The tag says the tree should have morning sun only, like one of your other pages, but above you state that this variety does well in full sun, & maybe only partial shade. Which is it for this variety, considering my location? And if it got direct sunlight from about 11am to 3pm would that be too much heat?
    I typically plant things here only adding some lime, but would you recommend something else for the clay? I really want this tree to become my yard’s centerpiece.

  3. Robin Parker Meredith on said:

    I live in the San Francisco Bay area and I have an Orangeola Maple in a pot. It does fine but not superb. I wonder if I should plant it in the ground and if so, which facing direction would be best? And how close to the house?

    The sun gets hot June – October and I don’t want to scorch it. Any recommendations?

  4. Warrior Marshall on said:

    I just purchased an Orangeola Red Maple two weeks ago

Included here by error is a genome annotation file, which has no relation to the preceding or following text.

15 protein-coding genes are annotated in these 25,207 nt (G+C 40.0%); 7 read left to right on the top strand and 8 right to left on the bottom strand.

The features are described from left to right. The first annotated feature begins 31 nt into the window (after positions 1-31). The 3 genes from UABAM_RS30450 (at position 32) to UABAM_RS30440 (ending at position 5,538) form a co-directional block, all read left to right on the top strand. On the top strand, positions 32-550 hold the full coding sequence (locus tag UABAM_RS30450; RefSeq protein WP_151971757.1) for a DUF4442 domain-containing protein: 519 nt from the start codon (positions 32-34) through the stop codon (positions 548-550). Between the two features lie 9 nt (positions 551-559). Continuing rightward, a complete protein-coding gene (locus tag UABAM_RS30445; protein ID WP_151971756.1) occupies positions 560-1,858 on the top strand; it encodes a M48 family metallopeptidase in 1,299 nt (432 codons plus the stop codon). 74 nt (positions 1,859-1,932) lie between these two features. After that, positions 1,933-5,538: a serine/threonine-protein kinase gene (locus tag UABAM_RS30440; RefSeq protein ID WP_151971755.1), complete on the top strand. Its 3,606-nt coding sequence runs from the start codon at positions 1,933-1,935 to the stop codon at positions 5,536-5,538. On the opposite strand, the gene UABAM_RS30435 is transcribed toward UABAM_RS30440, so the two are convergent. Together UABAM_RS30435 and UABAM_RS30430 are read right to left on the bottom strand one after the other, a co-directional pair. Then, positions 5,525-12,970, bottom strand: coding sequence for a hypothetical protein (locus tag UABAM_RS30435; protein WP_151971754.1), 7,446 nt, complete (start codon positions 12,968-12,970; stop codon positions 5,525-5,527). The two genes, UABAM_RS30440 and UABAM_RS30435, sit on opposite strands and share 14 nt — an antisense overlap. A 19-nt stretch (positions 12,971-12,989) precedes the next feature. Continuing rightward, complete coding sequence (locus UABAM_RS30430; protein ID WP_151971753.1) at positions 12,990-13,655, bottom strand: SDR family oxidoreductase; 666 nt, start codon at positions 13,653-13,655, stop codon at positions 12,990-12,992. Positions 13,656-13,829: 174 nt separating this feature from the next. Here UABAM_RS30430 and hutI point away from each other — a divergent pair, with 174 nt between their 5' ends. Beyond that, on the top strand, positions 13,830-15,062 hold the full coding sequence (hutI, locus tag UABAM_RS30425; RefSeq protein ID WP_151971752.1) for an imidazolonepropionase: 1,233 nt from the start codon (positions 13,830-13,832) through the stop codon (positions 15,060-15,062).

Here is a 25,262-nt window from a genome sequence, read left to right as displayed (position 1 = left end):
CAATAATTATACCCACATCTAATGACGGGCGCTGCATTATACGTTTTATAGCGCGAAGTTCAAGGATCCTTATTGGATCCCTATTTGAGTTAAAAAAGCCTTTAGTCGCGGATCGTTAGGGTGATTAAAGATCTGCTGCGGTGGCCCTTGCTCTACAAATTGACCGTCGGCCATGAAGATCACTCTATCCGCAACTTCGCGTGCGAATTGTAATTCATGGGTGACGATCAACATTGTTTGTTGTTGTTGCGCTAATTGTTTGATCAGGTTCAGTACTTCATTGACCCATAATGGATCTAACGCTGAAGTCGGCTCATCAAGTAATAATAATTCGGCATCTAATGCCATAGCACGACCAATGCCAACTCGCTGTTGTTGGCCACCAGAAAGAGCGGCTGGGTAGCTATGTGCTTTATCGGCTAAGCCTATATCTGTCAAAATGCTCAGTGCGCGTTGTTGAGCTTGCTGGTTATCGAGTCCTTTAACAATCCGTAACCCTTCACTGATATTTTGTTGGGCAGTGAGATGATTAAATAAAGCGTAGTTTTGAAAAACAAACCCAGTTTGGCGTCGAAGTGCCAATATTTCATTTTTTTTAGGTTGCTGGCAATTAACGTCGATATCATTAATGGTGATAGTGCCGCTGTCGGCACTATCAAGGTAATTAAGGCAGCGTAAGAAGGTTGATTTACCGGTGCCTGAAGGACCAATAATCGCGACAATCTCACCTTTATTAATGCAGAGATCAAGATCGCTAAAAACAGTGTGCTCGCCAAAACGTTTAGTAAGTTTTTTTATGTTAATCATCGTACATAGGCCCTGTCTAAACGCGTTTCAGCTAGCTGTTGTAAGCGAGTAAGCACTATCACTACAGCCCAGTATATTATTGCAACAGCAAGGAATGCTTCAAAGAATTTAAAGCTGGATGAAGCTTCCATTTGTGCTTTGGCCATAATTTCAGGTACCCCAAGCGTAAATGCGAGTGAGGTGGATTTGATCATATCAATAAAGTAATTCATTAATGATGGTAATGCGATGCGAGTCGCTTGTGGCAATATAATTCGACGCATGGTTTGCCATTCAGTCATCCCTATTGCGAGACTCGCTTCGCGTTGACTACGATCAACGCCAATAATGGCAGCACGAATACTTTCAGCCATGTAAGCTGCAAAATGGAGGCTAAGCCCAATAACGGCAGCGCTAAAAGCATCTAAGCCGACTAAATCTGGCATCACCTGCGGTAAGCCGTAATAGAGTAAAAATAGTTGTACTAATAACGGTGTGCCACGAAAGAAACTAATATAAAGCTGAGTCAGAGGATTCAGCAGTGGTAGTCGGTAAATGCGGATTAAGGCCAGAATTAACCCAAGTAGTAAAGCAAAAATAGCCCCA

The tree and bamboo stake are about
    3 feet 9 inches. I would like to grow the
    tree to at least 6 feet tall. Do I remove the stark that
    came with the plant and
    install a longer stake or just tape a
    longer piece to the existing stake?
    Thank You.

    • Mike on said:


      Yes, that would be the process, but I have to tell you, it’s going to be a long slow process. You might be just as happy with the tree the way it is and let it grow wide. Staking it upright will only gain about 6″ per year and then you still have to let the tree grow wide from there.

  5. Ryan on said:

    I planted a orangeloa cut leaf Japanese maple about a month ago here in Ontario, it was fairly dry conditions but I continue to water it, yet to see a rain though, but yet still all the leaves have gone from red to a brown and falling off…..puzzled what to do!